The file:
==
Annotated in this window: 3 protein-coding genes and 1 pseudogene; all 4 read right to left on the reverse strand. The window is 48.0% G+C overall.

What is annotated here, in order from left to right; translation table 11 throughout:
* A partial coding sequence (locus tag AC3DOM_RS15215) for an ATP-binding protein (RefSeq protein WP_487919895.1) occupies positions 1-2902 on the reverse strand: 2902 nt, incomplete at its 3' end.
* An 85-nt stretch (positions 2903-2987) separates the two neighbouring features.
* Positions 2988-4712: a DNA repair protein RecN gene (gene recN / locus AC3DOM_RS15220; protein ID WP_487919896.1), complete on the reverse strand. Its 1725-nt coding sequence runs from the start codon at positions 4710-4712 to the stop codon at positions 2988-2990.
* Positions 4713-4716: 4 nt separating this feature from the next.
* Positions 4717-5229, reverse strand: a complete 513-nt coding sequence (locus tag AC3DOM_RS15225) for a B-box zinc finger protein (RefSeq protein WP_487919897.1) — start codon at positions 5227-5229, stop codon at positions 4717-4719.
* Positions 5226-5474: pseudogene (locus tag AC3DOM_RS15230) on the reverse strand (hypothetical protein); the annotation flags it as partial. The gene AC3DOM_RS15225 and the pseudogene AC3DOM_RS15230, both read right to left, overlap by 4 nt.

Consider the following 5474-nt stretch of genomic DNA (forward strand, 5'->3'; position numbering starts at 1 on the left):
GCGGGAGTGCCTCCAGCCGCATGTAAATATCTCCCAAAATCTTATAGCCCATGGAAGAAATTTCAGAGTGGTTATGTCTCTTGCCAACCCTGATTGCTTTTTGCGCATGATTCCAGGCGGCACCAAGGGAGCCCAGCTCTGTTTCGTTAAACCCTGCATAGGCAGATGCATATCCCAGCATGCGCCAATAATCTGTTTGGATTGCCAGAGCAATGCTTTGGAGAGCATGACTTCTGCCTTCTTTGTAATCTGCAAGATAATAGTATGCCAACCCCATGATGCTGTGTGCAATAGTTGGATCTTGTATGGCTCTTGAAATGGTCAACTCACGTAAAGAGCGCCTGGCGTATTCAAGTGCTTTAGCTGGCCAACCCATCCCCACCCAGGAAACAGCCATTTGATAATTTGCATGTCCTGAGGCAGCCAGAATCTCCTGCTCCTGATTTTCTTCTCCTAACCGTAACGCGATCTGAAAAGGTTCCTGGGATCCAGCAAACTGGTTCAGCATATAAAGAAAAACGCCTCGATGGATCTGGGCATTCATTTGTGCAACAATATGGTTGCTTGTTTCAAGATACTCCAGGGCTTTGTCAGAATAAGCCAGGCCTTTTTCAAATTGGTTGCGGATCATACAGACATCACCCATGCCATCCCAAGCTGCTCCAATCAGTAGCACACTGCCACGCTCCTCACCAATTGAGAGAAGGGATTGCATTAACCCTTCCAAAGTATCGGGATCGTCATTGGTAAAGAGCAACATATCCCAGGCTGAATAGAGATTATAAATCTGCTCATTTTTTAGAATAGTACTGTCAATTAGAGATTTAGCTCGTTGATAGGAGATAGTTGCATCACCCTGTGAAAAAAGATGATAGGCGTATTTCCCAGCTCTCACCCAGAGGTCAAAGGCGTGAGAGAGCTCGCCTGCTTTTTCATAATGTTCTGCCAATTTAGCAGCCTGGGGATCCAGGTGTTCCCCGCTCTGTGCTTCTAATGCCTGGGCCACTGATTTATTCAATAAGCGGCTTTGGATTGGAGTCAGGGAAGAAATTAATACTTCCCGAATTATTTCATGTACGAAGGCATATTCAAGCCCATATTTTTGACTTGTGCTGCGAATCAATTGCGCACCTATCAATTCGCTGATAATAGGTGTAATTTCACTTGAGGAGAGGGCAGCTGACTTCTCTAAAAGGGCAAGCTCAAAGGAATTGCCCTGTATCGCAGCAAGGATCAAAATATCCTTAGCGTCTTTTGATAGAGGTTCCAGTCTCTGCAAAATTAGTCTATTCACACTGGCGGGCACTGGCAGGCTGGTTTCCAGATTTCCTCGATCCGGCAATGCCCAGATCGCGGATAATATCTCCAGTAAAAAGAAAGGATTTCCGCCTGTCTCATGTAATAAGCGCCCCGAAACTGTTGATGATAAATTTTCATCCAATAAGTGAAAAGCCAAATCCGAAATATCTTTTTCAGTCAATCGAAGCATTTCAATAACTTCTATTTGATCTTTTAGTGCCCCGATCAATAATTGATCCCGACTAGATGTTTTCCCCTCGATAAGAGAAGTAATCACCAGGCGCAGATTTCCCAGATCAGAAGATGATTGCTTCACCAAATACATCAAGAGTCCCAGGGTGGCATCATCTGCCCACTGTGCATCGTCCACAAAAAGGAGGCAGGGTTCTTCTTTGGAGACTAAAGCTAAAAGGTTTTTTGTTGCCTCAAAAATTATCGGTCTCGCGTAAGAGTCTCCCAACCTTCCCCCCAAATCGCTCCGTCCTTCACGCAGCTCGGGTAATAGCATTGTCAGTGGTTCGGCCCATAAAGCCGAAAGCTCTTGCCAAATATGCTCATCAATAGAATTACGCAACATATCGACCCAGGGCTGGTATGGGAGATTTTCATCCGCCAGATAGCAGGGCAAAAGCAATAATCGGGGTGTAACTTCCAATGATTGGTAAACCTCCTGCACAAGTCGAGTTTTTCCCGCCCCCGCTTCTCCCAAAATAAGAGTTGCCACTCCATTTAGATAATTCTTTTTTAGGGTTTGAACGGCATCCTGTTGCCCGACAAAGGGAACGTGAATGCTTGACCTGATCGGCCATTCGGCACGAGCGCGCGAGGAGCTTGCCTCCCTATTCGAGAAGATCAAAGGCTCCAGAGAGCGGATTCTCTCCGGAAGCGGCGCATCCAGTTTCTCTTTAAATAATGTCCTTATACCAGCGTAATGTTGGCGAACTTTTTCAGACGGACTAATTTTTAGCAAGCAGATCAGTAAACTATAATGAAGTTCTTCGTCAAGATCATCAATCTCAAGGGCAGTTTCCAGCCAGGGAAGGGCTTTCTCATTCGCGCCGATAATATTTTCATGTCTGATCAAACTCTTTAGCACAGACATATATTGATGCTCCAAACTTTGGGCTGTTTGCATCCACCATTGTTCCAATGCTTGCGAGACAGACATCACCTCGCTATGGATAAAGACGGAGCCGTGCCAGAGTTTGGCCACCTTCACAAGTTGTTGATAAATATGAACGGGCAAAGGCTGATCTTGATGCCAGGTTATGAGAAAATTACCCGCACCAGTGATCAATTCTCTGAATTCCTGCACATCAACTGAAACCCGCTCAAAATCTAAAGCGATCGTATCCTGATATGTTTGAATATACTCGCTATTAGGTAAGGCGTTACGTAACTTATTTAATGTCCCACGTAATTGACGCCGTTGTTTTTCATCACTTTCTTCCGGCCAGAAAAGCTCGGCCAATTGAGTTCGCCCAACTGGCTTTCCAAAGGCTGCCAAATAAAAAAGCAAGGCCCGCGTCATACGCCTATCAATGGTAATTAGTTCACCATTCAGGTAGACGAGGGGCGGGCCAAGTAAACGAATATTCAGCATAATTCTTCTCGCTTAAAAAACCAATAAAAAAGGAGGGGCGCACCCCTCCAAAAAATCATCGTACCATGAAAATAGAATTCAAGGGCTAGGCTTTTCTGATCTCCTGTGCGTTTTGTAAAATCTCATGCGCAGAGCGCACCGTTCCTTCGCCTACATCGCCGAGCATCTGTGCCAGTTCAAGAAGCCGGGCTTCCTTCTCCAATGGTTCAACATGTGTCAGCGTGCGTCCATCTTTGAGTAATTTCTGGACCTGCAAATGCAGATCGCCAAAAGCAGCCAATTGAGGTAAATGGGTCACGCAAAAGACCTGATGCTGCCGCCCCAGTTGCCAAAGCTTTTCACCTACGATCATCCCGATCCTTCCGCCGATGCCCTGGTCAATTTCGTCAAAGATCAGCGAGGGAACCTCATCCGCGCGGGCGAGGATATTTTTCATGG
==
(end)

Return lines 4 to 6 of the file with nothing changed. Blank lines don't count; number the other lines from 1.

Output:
* An 85-nt stretch (positions 2903-2987) separates the two neighbouring features.
* Positions 2988-4712: a DNA repair protein RecN gene (gene recN / locus AC3DOM_RS15220; protein ID WP_487919896.1), complete on the reverse strand. Its 1725-nt coding sequence runs from the start codon at positions 4710-4712 to the stop codon at positions 2988-2990.
* Positions 4713-4716: 4 nt separating this feature from the next.